By Joseph Tsidulko
By Patrick Range McDonald
By David Futch
By Hillel Aron
By Dennis Romero
By Jill Stewart
By Dennis Romero
By Dennis Romero
It is blatantly obvious that no one here tonight actually does his or her own vacuuming. And it is for that very reason that the DC07 is such a spectacular hit. Its form may follow its function, but at this particular gathering of designers and architects, vacuuming itself has become performance art. Through no fault of his own, Dyson and his beloved machine are dancing a pas de deux that reinterprets the drudgery of housework as a delight. And who wouldn't be cheered by that change of affairs? —Greg Goldin
INSTANT KAMERA: 48-Hour Arty People
AT 8 P.M. LAST FRIDAY NIGHT, EIGHT writers drew script parameters out of a hat — an adjective and a noun befitting Valentine's Day, plus a breakdown of cast by number and gender. At 8 a.m. Saturday, the writers — primarily from the legit and improv worlds, with the occasional West Wing or E.R. vet — turned in finished 10-minute scripts and were randomly assigned cast and directors. By midnight Saturday, principal photography was completed (theoretically); by 8 p.m. Sunday, the finished films (edited, scored, titled, color-corrected) were screened at the L.A. Center Studios downtown to an overflow audience of cast, crew, and friends, which voted for the top awards of the evening. In the spirit of the competition, this chronicle was reported and written in 48 hours.
Saturday, 8 a.m.:The Announcement in the Trades. Instant Films, in conjunction with Chris Ursitti and Brian Brosnan's L.A. Center Studios, announces a production slate of eight films in the $0-to-$15 range for specialty exhibition sometime late Sunday.
"This is our sixth time doing this," says Instant Films co-prexy Peter Lebow, who imported the idea from New York, where 24-hour plays are all the rage below 14th Street. "We'd like to do them once a month, if we could manage the funding — it's not like we're talking a lot of money: On our films, if you spend five dollars, that means you're five dollars over budget."
Fellow co-prexy John Sylvain predicts additional legs in ancillary, as films will soon be up on their Web site, at www.in stantfilms.com. Foreign rights are available.
Saturday, 8 p.m.:The Production. Christopher Atkins has his hand on another man's ass. We're waiting for the "martini," film-crew parlance for the last shot of the evening, in a nondescript home in Venice. He's a Man, directed by Donn Viola and written by Maureen Cassidy, follows four football buddies who have gathered for Sunday's big game only to learn that girlfriends have dumped two of them for not knowing how to . . . well . . . hug. And so, at the behest of Atkins (the prospective Neil LaBute character of the film), they are paired off in "passionate embrace," the phrase that inspired the script. It's only natural, being in character and all, that a man's hands should wander.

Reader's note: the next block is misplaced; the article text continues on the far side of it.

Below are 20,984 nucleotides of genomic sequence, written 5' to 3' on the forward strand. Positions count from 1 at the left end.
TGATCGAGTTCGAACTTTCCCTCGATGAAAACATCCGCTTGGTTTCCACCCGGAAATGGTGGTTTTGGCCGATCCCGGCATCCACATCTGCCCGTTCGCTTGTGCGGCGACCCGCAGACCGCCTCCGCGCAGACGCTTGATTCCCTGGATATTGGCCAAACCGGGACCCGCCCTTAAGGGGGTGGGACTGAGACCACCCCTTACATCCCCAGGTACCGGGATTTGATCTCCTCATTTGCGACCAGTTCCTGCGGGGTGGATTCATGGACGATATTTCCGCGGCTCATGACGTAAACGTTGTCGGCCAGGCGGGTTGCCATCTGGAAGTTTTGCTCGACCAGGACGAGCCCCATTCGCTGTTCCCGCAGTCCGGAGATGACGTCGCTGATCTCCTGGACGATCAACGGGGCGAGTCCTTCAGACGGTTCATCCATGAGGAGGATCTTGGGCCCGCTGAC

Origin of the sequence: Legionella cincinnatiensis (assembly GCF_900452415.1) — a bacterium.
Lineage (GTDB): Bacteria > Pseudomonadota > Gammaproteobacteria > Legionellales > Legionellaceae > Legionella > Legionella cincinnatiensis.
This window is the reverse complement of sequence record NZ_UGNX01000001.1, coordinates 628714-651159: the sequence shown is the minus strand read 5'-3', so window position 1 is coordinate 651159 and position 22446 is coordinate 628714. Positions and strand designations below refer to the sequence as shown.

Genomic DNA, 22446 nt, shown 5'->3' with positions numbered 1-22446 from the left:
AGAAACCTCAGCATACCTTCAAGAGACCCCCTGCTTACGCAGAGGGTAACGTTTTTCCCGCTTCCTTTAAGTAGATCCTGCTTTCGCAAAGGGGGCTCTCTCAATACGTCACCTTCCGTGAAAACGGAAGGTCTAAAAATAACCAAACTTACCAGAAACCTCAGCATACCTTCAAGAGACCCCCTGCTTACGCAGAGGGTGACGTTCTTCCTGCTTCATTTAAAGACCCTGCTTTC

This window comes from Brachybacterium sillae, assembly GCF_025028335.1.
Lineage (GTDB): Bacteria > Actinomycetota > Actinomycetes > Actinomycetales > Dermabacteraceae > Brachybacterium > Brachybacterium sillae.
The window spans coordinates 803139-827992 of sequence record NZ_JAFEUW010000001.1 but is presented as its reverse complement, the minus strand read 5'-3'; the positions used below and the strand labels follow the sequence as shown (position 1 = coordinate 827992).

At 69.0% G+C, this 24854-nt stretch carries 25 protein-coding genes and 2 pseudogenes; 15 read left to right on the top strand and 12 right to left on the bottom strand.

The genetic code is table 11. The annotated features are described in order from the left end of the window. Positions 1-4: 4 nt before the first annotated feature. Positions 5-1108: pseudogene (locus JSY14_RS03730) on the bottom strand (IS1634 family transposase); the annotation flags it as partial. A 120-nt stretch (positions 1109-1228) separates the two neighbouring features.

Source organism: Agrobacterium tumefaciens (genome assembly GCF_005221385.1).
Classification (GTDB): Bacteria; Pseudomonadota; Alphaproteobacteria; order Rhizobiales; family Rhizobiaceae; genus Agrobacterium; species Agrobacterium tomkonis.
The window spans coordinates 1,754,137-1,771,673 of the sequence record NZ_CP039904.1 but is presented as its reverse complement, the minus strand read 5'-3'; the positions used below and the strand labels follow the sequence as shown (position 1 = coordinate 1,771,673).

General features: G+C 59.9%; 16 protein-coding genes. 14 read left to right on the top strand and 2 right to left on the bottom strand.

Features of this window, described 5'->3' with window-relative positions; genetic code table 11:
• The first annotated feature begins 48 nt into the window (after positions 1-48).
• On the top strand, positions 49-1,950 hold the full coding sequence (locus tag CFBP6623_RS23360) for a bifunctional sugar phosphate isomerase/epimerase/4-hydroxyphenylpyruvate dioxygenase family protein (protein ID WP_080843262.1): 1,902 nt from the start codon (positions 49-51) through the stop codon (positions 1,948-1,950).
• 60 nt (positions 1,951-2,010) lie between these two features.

Atkins, the hunky '80s heartthrob who got his start opposite Brooke Shields in The Blue Lagoon and has over 50 film and TV credits, showed up for the call on a dare from Chris Ursitti, co-owner of L.A. Center Studios, where Atkins was shopping for a production-company office.
"It's a great exercise to be able to get back to your grassroots," says Atkins, "to go guerrilla, within the time frame that you've got. Of course, you don't see Chris out here. But it's been a lot of fun."
Rounding out the all-male cast are Sam Lloyd, a regular on Scrubs and memorable as the TV Guide Man on Seinfeld; Matt Walsh, a member of the Upright Citizens Brigade comedy troupe; and David Holcomb, late of Port Charles and the band Throttle Back Sparky. By the craft services table, during a lull in shooting, Walsh goes out of his way to assure me there have been no on-set romances.
Across town, in Toluca Lake, director Charles Papert, a camera operator and second-unit D.P. on Scrubs, is coming off the early-evening high of a multiroom Steadicam shot, and trying to focus on the remaining pages of script he still has to shoot (Gerald McClanahan's ambitious Hollywood & Valentine, based on the phrase "sexy lover"). Papert is the third founder of Instant Films, as well as its local star, having won the Best Film prize in four out of the five contests — due in part to the battery of equipment he has in tow: smoke machines, multiple filters and, especially, tonight's state-of-the-art 24p camera.
"I don't think DV, I think Panavision," says Papert. "We're going to light it, block it and stage it like a feature film."
He finally wraps at 5:30 a.m.
Sunday, 10 p.m.:Premiere and Awards. Papert's amped-up production values bring him his fifth Best Picture win and McClanahan Best Writer; Papert shares Best Director with Marc Ostrick and Bernard Chang (whose Lovely Flowers features a barely recognizable Ahmet Best, the actor who galvanized a nation as the computer-animation model for Star Wars' Jar-Jar Binks). Be a Man takes Best Cast (as well as Best Sex Scene). And Viola's He's a Man? The director's controversial choice to go mostly hand-held may have proved too edgy for the hometown crowd. Other shut-out audience favorites were John Ennis' flashy Fox reality send-up The Eligible Gentleman and Jordan Brady's winsome Mother-Fucking Wedding Planner. Tragically, The Ring, from director Lily Mariye (feisty Nurse Lily on E.R.) ran into technical problems and was disqualified. (All eight films will screen Monday, February 17, at the Yard as part of the Santa Monica Film Festival.)